Beers to Your Health, our monthly food and wellness lecture happens Thursday March 12 at the Fort George Brewery Lovell Showroom, located at 14th and Exchange Street in downtown Astoria. Doors open at 6 p.m. and the talk starts at 7 p.m. This event is free and open to all ages.

Food and the Future

Spice up the Food you Cook!


Bored with cooking and want to spice things up a bit? Or perhaps you’re trying to lose weight or your doctor has told you to stay away from salt. Either way, we’ve got an event coming up for all cooks. There are methods to make food taste flavorful while being healthy, according to a local spice expert. Pat Milliman, owner of Pat’s Pantry in Astoria, will be the guest speaker at our monthly lecture, “Beers to Your Health” at Fort George Brewery.

“Sometimes it’s as simple as a Tuscan seasoning, a Mediterranean blend on oven baked chicken breasts adding flavor without salt. You can bring flavors together in a way that salt does. Lemon or citric acid can achieve that,” Milliman said.

For foodies looking for the next culinary adventure, Milliman says Zahtar; a Middle Eastern spice has been popular in the last few years. And her personal current favorite is Aleppo Pepper, a deep red crushed chili with a bit of heat and a fruity flavor. She takes it out to eat, sprinkling it on her pizza, or mixes it with scrambled eggs for breakfast—adding the spice to anything that needs a pop of flavor.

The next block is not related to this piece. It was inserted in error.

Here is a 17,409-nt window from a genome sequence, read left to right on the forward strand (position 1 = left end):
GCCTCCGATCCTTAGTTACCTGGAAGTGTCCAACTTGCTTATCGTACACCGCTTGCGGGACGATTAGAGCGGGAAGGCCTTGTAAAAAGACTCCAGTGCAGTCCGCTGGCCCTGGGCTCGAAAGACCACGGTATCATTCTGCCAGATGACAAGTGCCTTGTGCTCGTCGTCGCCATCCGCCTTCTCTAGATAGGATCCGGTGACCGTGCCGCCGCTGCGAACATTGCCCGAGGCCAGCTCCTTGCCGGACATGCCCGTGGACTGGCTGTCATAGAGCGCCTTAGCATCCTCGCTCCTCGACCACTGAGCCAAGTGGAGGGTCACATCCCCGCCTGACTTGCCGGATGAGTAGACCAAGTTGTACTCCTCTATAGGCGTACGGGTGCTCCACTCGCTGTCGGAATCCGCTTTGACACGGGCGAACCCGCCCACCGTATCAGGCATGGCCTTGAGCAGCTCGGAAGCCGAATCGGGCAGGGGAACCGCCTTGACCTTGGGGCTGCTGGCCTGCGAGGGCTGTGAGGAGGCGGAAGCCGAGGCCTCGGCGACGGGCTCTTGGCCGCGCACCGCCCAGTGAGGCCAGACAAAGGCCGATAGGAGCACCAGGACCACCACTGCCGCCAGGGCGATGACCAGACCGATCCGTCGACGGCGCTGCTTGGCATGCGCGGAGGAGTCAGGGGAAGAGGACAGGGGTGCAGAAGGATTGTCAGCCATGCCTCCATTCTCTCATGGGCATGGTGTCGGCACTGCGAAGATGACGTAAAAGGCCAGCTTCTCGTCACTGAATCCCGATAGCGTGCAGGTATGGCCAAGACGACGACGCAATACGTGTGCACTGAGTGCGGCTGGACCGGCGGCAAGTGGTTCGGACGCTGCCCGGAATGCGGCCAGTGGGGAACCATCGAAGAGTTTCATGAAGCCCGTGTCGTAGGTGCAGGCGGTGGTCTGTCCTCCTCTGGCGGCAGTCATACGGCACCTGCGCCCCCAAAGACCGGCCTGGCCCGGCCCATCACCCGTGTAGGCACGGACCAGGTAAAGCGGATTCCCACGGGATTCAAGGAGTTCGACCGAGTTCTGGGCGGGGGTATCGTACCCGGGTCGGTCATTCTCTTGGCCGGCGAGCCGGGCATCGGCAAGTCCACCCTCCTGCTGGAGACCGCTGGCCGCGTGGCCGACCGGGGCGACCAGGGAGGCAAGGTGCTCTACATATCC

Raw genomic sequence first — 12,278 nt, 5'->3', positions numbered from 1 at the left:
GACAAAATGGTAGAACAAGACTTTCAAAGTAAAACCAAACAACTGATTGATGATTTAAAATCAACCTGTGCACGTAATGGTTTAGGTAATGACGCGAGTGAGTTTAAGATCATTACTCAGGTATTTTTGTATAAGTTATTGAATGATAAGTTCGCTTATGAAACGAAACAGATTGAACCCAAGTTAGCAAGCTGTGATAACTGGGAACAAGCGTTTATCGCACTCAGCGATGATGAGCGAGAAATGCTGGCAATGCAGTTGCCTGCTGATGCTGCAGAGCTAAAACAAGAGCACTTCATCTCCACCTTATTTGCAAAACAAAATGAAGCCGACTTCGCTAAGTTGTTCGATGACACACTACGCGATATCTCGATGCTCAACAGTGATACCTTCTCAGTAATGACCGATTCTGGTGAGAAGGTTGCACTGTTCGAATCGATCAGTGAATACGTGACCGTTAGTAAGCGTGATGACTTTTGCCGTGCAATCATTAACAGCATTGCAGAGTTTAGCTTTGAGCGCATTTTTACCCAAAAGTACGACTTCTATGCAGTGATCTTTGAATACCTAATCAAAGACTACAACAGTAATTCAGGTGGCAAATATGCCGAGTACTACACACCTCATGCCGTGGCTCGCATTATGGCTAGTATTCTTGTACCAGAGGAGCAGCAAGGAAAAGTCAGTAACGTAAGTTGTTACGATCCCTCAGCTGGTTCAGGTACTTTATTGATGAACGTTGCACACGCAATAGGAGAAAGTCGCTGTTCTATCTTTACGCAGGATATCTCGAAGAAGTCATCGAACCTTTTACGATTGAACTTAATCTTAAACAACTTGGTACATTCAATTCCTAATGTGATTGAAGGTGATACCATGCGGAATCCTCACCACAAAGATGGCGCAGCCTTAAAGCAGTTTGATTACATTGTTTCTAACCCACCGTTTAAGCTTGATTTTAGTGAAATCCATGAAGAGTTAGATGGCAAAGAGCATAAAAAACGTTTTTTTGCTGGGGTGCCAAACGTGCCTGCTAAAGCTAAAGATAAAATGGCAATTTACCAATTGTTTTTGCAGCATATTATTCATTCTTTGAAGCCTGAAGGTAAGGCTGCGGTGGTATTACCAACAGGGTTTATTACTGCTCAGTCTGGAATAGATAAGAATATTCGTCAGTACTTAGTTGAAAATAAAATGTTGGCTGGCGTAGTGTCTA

Milliman owns Pat’s Pantry with her partner Tom Leiner. The couple specializes in custom blends, combining flavors, to make it simple for their customers to add creativity to their standard recipes. The most exciting part of the business is not so much about spice, but about cooking and food in general.

“I love food. I love everything about food. I love cooking it I love talking about it, I love eating it with people, I love reading about it. I read cook books like most people read novels. In this business I get to talk to people about food every day because people are coming in sharing information with me or asking for information. I love that exchange. I’m always amazed in this little town, how many people end up here from all over the world. So I’ve met some really interesting people, and had great conversations about food,” Milliman said.

Beyond her store, Milliman is an active community member, pitching in at local non-profits; a board member of North Coast Food Web and host of “Food Talk” on Coast Community Radio.

You can attend Milliman’s lecture on Thursday January 8th at the Fort George Lovell Showroom (14th and Duane Streets in Astoria). Doors open at 6 p.m. and the talk is from 7-8 p.m. Food and drinks are available to purchase. The event is free and open to all ages.

November Beers to Your Health